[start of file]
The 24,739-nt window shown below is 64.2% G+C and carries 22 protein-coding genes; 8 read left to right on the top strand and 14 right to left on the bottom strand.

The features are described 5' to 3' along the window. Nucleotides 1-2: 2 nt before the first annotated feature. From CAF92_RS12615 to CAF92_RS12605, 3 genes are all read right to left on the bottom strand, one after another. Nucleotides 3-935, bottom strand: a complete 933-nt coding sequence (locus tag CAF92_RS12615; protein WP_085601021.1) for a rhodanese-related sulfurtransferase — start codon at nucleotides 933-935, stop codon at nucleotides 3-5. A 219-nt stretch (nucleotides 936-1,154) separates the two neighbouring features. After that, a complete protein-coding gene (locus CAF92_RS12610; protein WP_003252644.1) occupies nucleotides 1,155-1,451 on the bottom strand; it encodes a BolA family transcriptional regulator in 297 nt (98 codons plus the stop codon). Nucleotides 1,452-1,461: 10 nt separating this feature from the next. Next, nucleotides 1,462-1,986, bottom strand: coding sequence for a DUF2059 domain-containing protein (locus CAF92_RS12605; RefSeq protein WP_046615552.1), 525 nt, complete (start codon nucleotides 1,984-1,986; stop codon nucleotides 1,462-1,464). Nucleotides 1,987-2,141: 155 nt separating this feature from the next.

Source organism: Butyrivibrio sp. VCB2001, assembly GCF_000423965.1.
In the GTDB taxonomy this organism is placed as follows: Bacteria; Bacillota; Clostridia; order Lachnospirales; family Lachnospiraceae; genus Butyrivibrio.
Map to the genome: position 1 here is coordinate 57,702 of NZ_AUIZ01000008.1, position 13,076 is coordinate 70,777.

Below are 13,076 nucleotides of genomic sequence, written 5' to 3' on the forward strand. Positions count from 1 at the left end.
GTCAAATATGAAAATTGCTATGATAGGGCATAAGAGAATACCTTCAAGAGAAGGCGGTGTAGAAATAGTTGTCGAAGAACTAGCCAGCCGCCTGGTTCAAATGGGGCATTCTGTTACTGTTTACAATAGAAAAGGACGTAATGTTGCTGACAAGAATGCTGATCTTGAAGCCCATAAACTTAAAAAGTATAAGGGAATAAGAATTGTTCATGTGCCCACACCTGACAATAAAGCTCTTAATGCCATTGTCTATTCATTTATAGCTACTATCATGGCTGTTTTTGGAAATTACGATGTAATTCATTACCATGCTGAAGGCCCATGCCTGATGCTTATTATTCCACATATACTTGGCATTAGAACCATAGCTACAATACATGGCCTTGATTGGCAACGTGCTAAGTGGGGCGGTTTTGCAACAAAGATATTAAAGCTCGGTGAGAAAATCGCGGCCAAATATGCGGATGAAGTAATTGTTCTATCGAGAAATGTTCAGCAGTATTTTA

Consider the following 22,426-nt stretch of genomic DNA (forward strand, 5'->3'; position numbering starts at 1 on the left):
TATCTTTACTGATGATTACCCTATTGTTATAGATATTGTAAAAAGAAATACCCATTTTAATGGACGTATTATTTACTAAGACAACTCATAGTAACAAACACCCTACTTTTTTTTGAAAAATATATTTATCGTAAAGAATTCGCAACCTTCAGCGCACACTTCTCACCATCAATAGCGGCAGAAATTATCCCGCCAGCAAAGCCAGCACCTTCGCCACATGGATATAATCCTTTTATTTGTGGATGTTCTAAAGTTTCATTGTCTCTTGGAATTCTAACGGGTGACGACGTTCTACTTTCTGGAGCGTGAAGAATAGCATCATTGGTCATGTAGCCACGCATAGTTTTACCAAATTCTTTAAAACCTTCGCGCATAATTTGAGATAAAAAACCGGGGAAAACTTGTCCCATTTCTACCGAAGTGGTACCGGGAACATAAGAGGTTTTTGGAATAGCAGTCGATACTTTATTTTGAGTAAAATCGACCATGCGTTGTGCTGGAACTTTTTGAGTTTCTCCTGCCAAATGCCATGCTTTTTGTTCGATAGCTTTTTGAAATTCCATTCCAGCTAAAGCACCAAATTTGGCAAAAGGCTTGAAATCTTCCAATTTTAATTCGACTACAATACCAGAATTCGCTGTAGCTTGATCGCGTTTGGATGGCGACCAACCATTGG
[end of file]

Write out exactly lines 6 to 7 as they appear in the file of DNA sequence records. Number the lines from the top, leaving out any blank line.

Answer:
Below are 13,076 nucleotides of genomic sequence, written 5' to 3' on the forward strand. Positions count from 1 at the left end.
GTCAAATATGAAAATTGCTATGATAGGGCATAAGAGAATACCTTCAAGAGAAGGCGGTGTAGAAATAGTTGTCGAAGAACTAGCCAGCCGCCTGGTTCAAATGGGGCATTCTGTTACTGTTTACAATAGAAAAGGACGTAATGTTGCTGACAAGAATGCTGATCTTGAAGCCCATAAACTTAAAAAGTATAAGGGAATAAGAATTGTTCATGTGCCCACACCTGACAATAAAGCTCTTAATGCCATTGTCTATTCATTTATAGCTACTATCATGGCTGTTTTTGGAAATTACGATGTAATTCATTACCATGCTGAAGGCCCATGCCTGATGCTTATTATTCCACATATACTTGGCATTAGAACCATAGCTACAATACATGGCCTTGATTGGCAACGTGCTAAGTGGGGCGGTTTTGCAACAAAGATATTAAAGCTCGGTGAGAAAATCGCGGCCAAATATGCGGATGAAGTAATTGTTCTATCGAGAAATGTTCAGCAGTATTTTA